:( Google Reader to End

Perhaps I am the last one to get the word on this, but I have happily depended on Google Reader for years for my blog and news reading.   Recommendations for an alternative would be greatly appreciated, but I am not optimistic anything will be a good replacement, particularly since I frequently use the simply link in Reader to Gmail to send stories to friends and family.

reader

I blame Twitter.

Update:  As an aside, Google's behavior here seems to be exactly the opposite of the fears people usually have vis a vis monopolies.  Google gained a dominant market share by leveraging off other strong products and under-cutting prices (ie free).  I would be thrilled if they did what monopoly-phobes fear, which is raise prices.   I would happily pay, say, $10 a month to keep the service.  But in fact, Google, having subsidized its way to market leadership, is simply liquidating.

 Update #2:  Lots of alternatives out there.  In the end, this may be a positive since Google Reader had not really innovated much of late.

  • Kevin

    I was also sad to learn Google Reader will be dying ... I have already started to look for alternatives. I'm trying netvibes.com right now and it looks like it has potential ... the updating has been bad today, but I think that's mainly because their servers are a bit overwhelmed with everyone trying to migrate from Google Reader!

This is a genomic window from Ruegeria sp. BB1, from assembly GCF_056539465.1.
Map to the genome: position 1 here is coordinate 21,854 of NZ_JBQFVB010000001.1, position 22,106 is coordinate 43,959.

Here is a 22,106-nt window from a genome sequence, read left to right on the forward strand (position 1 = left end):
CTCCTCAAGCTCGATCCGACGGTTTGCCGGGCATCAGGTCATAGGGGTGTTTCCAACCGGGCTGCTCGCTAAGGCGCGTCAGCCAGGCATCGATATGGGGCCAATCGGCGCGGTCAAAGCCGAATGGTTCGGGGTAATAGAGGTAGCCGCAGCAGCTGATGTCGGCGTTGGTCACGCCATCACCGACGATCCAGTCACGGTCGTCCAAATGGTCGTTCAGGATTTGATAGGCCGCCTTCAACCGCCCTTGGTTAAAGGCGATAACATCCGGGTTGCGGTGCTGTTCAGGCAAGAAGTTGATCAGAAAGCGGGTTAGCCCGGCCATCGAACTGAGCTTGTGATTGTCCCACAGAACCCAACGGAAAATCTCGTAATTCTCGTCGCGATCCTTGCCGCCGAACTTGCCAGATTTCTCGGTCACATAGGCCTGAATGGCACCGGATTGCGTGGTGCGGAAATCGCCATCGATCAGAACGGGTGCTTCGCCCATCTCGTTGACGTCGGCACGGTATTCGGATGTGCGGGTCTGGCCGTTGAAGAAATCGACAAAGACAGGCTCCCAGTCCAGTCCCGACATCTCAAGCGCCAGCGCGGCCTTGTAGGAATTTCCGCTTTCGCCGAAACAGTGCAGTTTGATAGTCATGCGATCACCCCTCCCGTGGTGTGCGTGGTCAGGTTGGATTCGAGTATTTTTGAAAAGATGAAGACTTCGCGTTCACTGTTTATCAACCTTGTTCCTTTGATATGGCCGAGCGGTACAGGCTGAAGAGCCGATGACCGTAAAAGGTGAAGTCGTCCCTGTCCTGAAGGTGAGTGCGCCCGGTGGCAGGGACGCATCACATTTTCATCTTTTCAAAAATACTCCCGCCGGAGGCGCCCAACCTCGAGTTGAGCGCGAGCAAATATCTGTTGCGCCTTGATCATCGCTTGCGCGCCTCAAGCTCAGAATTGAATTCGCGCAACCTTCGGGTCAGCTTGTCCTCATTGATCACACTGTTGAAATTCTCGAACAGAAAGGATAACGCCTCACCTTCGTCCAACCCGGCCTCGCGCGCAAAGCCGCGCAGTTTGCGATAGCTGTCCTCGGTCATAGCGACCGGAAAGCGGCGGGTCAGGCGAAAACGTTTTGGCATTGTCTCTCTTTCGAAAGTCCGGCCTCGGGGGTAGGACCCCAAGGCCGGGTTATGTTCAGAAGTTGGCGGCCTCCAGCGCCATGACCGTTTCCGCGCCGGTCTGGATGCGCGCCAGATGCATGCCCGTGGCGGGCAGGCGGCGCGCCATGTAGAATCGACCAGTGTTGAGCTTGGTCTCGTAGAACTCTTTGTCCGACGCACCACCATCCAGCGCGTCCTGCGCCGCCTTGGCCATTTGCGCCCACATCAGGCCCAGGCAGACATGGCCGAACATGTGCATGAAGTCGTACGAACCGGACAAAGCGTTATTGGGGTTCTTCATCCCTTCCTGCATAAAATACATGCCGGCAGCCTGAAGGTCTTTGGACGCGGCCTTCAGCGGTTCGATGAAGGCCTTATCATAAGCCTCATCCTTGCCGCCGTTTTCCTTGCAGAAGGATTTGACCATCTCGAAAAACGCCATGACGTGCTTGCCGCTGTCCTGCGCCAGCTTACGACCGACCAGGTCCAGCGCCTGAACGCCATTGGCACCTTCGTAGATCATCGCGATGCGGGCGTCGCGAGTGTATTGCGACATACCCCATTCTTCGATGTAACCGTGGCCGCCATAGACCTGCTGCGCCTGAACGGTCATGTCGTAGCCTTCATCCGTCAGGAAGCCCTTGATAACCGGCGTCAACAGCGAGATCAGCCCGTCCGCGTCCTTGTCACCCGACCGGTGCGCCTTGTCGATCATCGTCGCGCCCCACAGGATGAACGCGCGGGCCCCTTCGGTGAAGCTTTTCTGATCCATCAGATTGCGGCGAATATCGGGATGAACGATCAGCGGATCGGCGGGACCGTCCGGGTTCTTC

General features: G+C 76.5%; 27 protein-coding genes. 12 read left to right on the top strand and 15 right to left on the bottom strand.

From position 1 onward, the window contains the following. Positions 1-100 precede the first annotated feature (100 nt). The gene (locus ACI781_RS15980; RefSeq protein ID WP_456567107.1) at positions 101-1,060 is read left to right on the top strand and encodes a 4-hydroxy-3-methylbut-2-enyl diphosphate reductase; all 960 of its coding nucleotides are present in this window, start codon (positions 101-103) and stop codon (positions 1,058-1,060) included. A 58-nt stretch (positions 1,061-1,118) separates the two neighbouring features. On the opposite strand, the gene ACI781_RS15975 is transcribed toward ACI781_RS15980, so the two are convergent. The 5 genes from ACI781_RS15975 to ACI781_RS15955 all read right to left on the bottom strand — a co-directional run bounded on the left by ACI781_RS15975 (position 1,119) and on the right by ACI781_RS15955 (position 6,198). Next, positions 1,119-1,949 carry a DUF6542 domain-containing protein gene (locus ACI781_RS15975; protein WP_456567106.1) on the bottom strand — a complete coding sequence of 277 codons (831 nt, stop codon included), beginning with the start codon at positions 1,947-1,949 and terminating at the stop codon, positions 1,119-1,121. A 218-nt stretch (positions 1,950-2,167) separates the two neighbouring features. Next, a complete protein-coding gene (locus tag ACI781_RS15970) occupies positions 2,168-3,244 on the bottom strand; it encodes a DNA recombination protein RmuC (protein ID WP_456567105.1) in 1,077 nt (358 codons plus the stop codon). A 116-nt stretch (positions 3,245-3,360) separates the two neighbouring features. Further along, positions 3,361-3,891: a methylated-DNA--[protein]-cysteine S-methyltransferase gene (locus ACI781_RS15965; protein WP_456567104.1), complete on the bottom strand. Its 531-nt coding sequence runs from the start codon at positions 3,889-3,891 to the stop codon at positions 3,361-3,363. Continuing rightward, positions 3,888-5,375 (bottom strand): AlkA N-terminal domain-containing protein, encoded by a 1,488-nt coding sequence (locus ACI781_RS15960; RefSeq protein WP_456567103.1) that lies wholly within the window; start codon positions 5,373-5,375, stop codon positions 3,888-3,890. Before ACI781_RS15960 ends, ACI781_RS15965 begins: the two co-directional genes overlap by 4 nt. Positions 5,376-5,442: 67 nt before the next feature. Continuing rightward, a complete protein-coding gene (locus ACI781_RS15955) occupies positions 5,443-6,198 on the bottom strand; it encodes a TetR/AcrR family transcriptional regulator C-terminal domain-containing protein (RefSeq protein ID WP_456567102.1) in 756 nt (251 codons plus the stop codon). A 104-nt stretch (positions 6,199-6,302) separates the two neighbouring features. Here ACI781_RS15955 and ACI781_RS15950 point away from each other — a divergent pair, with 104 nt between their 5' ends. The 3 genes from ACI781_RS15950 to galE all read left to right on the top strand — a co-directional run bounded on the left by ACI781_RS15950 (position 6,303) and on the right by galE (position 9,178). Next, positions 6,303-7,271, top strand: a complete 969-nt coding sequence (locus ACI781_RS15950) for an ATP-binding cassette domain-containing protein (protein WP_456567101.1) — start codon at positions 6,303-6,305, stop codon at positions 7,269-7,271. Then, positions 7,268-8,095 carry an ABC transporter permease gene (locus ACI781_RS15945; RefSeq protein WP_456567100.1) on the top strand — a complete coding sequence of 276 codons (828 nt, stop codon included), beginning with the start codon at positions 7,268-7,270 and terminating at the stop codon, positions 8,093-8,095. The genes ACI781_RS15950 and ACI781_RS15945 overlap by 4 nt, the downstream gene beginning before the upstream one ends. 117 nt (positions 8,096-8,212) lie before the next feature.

• Steve

    I blame the Pope...

    And if you find a good alternative, please blog about it. A 15 minute search this morning turned up nothing suitable for me.

  • Jeffrey Ellis

    I use Thunderbird for all my RSS needs.

  • TxBubba
  • Ray Van Dolson

    I use rss2email. This way my feeds show up in my inbox and I treat them like any other email (it isn't user friendly though -- CLI-based Python script).

  • http://cardioblogy.blogspot.com/ Jens Fiederer
  • http://profiles.google.com/bigtkirk Tom Kirkendall

    Warren, I've used Feedly for quite some time on my computer, Android phone and Nexus 7 tablet. Far better than GR.

  • Arthur Felter

    That's what I'm switching to.

  • shotgunner

    I'll try Feedly as recommended before me. But, as a fellow GR user, I also will like to hear what you end up using.

  • Joe_11